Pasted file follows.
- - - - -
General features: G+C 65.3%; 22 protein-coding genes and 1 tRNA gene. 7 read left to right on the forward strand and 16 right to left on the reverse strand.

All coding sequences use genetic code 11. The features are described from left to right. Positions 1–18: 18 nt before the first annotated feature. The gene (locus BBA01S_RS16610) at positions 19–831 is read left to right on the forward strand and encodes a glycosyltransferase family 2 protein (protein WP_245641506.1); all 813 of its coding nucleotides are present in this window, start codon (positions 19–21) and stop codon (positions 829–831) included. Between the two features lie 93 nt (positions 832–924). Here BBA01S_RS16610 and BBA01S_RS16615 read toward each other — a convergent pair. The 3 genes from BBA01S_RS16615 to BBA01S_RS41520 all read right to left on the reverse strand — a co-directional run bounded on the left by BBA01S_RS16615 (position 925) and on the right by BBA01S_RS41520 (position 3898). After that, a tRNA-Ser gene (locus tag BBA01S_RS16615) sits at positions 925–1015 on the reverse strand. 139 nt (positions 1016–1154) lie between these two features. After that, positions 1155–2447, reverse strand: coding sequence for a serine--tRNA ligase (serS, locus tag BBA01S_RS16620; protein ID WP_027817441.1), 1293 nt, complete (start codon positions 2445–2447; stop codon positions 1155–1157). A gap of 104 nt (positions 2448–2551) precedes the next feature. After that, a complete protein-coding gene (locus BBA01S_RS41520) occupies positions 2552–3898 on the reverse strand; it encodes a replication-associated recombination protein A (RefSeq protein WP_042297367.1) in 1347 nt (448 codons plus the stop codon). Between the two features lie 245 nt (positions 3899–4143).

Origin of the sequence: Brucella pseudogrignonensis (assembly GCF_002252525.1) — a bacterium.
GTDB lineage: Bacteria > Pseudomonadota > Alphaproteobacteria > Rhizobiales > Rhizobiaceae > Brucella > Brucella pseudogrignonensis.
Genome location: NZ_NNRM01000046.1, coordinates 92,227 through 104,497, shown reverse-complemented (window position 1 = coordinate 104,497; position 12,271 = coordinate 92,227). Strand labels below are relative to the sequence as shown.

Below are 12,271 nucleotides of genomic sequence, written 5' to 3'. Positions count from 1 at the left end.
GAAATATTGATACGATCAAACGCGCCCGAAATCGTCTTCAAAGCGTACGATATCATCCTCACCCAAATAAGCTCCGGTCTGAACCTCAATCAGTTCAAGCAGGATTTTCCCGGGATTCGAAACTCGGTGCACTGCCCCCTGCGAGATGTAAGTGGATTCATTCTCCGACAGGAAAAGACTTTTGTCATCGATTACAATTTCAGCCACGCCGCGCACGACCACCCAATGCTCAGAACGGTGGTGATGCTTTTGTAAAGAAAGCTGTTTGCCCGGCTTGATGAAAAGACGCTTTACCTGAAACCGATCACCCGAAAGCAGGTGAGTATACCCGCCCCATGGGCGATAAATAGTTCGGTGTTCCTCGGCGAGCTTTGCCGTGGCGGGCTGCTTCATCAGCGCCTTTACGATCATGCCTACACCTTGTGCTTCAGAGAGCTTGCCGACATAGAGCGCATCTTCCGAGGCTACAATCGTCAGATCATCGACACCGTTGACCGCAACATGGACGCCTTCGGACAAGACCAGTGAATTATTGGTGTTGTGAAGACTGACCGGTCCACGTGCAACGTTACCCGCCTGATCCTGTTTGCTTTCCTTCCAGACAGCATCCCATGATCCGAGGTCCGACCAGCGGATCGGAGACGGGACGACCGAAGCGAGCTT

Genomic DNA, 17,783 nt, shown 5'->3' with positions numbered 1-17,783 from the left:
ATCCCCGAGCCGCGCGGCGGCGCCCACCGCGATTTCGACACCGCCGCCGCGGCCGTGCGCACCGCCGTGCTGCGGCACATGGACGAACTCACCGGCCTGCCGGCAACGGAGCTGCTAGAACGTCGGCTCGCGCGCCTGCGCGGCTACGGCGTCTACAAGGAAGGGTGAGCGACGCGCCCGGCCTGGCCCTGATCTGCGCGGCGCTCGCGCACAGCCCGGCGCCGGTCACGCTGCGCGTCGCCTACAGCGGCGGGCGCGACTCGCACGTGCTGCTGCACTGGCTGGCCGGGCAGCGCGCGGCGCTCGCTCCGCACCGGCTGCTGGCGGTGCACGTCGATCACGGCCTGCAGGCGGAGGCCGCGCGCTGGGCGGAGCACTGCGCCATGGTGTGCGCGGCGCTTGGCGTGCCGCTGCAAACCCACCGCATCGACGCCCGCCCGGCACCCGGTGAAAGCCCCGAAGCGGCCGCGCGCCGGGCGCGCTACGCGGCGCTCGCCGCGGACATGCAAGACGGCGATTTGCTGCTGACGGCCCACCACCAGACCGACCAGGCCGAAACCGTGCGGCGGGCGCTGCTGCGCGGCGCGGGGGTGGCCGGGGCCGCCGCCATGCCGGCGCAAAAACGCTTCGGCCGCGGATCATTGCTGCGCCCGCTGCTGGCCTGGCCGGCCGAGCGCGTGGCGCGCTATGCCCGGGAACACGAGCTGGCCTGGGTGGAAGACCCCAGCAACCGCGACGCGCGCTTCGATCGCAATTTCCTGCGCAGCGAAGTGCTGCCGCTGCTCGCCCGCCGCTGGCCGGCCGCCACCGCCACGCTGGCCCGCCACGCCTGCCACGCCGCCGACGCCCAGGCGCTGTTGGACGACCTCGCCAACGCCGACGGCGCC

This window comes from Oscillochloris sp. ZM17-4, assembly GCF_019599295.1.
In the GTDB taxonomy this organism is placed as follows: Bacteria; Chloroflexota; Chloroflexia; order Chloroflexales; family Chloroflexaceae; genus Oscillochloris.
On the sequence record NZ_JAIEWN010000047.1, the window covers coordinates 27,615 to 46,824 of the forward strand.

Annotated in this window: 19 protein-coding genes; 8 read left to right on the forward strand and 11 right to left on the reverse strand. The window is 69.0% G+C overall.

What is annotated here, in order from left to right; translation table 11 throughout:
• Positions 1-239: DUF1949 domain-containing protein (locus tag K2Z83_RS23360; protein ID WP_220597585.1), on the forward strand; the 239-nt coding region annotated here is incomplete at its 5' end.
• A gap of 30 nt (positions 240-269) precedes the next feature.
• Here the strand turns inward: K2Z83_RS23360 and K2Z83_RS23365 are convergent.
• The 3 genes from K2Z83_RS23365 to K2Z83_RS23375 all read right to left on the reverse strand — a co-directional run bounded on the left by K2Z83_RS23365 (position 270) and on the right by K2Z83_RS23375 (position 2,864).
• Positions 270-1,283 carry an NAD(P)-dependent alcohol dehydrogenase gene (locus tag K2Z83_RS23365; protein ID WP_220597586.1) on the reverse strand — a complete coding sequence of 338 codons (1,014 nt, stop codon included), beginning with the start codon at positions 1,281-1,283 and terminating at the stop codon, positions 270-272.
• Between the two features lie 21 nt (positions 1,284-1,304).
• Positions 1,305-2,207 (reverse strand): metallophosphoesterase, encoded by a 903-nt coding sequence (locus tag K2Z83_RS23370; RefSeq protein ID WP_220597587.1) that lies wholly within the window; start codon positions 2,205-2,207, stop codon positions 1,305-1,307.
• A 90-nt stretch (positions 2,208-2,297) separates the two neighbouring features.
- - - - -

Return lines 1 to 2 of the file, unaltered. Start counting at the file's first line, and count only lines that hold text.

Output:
General features: G+C 65.3%; 22 protein-coding genes and 1 tRNA gene. 7 read left to right on the forward strand and 16 right to left on the reverse strand.

All coding sequences use genetic code 11. The features are described from left to right. Positions 1–18: 18 nt before the first annotated feature. The gene (locus BBA01S_RS16610) at positions 19–831 is read left to right on the forward strand and encodes a glycosyltransferase family 2 protein (protein WP_245641506.1); all 813 of its coding nucleotides are present in this window, start codon (positions 19–21) and stop codon (positions 829–831) included. Between the two features lie 93 nt (positions 832–924). Here BBA01S_RS16610 and BBA01S_RS16615 read toward each other — a convergent pair. The 3 genes from BBA01S_RS16615 to BBA01S_RS41520 all read right to left on the reverse strand — a co-directional run bounded on the left by BBA01S_RS16615 (position 925) and on the right by BBA01S_RS41520 (position 3898). After that, a tRNA-Ser gene (locus tag BBA01S_RS16615) sits at positions 925–1015 on the reverse strand. 139 nt (positions 1016–1154) lie between these two features. After that, positions 1155–2447, reverse strand: coding sequence for a serine--tRNA ligase (serS, locus tag BBA01S_RS16620; protein ID WP_027817441.1), 1293 nt, complete (start codon positions 2445–2447; stop codon positions 1155–1157). A gap of 104 nt (positions 2448–2551) precedes the next feature. After that, a complete protein-coding gene (locus BBA01S_RS41520) occupies positions 2552–3898 on the reverse strand; it encodes a replication-associated recombination protein A (RefSeq protein WP_042297367.1) in 1347 nt (448 codons plus the stop codon). Between the two features lie 245 nt (positions 3899–4143).